Hypocrisy, USA: Obama will sanction countries that block Internet for protesters
Speaking from the United States Holocaust Memorial Museum in the nation’s capital early Monday, President Obama said America would soon be taking measures against foreign governments that rely on the latest advancements of the digital age to fight dissidents. The president made his remarks in response to authoritarian regimes in locales such as Syria and Iran, where those countries’ governments have been accused of implementing modern tools involving the Internet and mobile phone technology to keep track of protesters and block them from advancing their anti-national messages to others through social media.
“These technologies should be in place to empower citizens, not to repress them,” the president told the press while announcing his initiative. “It’s one more step toward the day that we know will come, the end of the Assad regime that has brutalized the Syrian people.”
Some critics have come after the Obama administration for being hesitant to act against Bashar al-Assad and other foreign rulers alleged to be engaged in human rights violations against their own people. While the president addressed that the latest sanctions are only a small step in penalizing those regimes, they are a step nonetheless in the right direction, many feel. By forcing foreign governments to abort operations made possible through modern technology that would otherwise prevent protest movements, Obama essentially is strengthening a chokehold against regimes relying on the latest advancements to thwart demonstrations.
In other words, however, it’s a classic case of “Do as I say; not as I do.”
While the president’s announcement is indeed positive news for pro-democracy demonstrators across the globe that are threatened by governmental intervention, Obama is at the same time encouraging other countries to abort the same practices that the United States has been documented doing themselves as of late.
The White House has previously linked the Syrian government with working out a deal with telecom company Syriatel, the details of which would force the privately owned cell phone service provider to nix network coverage in areas where the government planned anti-rebel attacks. Syriatel is also believed to have recorded mobile phone conversations on behalf of the Assad government, claims the White House.
Here in the US, however, similar practices have already been put in place as officials have been proved to cut off service in hotbeds of political unrest.
Last year the city of San Francisco, California awarded itself the power to pull the plug on cell phone service on the city’s public transportation grid after a series of protests were waged against metro system’s law enforcement unit. California’s Bay Area Rapid Transit (BART) began throttling cell phone service last year after riders organized protests following the death of Oscar Grant — an unarmed metro rider that was shot and killed by a transit officer three years earlier. The assassin, former-Officer Johannes Mehserle, served just a few months for the execution.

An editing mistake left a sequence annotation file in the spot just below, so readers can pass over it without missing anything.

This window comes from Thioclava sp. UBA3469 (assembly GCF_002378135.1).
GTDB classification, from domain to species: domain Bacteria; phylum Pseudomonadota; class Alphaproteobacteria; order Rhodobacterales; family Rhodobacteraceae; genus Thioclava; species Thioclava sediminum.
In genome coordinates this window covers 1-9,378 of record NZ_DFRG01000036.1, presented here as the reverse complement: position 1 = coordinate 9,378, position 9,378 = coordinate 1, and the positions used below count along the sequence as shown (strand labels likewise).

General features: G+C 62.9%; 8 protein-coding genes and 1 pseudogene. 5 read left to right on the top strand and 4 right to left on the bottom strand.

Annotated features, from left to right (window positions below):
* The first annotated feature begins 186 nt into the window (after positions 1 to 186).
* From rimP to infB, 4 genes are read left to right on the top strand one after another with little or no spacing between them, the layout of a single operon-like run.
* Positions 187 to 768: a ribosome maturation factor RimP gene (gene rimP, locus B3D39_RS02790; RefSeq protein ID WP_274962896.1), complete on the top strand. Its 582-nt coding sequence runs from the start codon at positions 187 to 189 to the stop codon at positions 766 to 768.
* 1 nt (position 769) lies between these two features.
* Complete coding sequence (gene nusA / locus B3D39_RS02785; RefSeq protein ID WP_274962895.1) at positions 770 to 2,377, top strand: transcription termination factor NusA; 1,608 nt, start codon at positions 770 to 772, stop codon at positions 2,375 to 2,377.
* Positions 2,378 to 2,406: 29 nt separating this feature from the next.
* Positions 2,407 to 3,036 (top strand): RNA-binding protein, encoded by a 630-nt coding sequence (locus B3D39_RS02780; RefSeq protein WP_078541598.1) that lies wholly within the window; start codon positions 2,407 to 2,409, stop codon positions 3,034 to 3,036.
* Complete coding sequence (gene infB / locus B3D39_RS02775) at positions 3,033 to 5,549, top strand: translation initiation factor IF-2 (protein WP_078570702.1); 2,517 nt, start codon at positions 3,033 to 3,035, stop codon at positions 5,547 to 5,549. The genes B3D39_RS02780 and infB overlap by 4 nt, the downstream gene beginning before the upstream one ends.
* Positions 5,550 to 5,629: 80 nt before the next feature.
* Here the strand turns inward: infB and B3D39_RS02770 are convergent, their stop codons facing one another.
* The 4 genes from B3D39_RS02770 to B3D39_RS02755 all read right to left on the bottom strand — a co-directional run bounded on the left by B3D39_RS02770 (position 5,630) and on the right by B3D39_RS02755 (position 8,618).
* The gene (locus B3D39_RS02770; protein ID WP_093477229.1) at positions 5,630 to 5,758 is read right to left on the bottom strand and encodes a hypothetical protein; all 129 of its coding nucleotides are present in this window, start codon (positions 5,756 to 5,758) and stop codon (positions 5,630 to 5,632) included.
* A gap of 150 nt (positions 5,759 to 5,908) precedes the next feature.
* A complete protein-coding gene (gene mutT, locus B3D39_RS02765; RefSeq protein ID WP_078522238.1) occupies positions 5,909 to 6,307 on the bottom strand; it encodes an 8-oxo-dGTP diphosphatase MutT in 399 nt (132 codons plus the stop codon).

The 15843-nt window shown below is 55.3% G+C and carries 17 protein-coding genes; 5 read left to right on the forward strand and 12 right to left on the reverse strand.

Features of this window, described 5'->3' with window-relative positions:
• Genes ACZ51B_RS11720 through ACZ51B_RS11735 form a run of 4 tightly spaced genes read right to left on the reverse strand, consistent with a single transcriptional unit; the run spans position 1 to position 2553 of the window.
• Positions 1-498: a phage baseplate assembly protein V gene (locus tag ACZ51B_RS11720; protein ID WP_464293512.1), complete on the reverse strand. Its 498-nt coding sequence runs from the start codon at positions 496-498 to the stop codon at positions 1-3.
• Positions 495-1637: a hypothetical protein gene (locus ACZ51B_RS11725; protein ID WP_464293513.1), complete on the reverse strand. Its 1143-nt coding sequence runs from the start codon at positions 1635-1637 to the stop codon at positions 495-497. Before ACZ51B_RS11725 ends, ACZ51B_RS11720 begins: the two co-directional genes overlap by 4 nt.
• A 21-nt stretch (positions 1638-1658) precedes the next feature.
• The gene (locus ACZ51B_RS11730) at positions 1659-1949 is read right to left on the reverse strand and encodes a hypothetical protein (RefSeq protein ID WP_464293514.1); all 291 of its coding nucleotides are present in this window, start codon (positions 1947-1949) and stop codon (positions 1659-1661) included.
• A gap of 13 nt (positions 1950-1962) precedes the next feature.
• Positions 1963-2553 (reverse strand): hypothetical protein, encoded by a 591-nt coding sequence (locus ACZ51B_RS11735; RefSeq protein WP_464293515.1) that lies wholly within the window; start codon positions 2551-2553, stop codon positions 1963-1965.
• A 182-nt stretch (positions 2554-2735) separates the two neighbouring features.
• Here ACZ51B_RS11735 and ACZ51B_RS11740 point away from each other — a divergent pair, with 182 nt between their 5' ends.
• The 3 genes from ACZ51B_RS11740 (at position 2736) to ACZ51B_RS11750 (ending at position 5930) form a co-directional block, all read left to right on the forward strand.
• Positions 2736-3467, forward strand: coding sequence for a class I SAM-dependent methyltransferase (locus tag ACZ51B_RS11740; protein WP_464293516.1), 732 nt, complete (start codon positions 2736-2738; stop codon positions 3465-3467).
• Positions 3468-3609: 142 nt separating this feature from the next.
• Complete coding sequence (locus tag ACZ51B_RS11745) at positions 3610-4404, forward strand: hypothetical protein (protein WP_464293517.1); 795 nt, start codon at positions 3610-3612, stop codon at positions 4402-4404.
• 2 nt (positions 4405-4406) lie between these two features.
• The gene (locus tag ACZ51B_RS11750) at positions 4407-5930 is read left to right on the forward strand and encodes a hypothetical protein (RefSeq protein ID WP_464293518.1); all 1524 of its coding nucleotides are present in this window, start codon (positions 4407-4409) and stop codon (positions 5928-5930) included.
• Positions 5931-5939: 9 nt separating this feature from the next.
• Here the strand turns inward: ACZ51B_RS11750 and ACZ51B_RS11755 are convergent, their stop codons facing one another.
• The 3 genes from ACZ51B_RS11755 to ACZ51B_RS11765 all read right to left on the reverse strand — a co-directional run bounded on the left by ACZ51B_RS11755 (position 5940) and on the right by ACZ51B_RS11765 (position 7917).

At the time, BART Board President Bob Franklin explained, “The intent of this cell phone interruption policy is to balance free speech rights with legitimate public safety concerns.” With the right to speak freely protected under the First Amendment, however, critics were quick to condemn BART for putting restrictions on the US Constitution.
Now in locales such as Syria and Iran, the US is threatening action against countries that are doing the same. And although the bloodshed brought on by the revolt in Syria is unmatched in the US, shutting down cell phones aren’t the only similarity between US practices and those occurring overseas in which President Obama has spoken out against.
The White House is upset over how foreign nations have snooped on protesters and removed Internet access to those they consider a threat to their state, while the US is at the same time considering legislation that would allow it those same privileges. The United States Congress will hear arguments over its latest computer security legislation this week, the Cyber Intelligence Sharing and Protection Act (CISPA), which has been constructed under the guise as being a necessary implement against Internet terrorism. If passed, however, it allows the government to do much more than snoop on cyber criminals. If CISPA is approved, both private companies and the federal government will be able to eavesdrop on online communication if they believe there is reason to believe illegal activity is being engaged in over the Web.
Also expected for Americans in the coming months is an initiative agreed on by the leading Internet Service Providers (ISPs) in the country. Customers of Time Warner, Verizon, AT&T, Comcast, Cablevision Systems and other ISPs will soon have their Internet connection throttled (and perhaps terminated) if the provider believes the client to be illegally sharing copyrighted material. Despite a ruling earlier this year by a District Court judge in Northern California that concluded it was too tough to prove the legitimacy of the claims of copyright holders against those who infringe upon their protected material, people suspected to be holding onto illegally-acquired material will have their Internet privileges decimated as early as this July.
Ruling in favor of a a John Doe defendant accused of sharing illegally-obtained material, Judge Howard Lloyd said earlier this month, “it would appear that the technology that enables copyright infringement has outpaced technology that prevents it.”
Copyright issues aside, however, the US government has in other cases decided to censor the Web and access to it for Americans who are considered to be problematic to thefederal government. Leaders in other locales internationally have decided similarly, of course, but if President Obama has his way, they will soon be sanctioned for doing the same.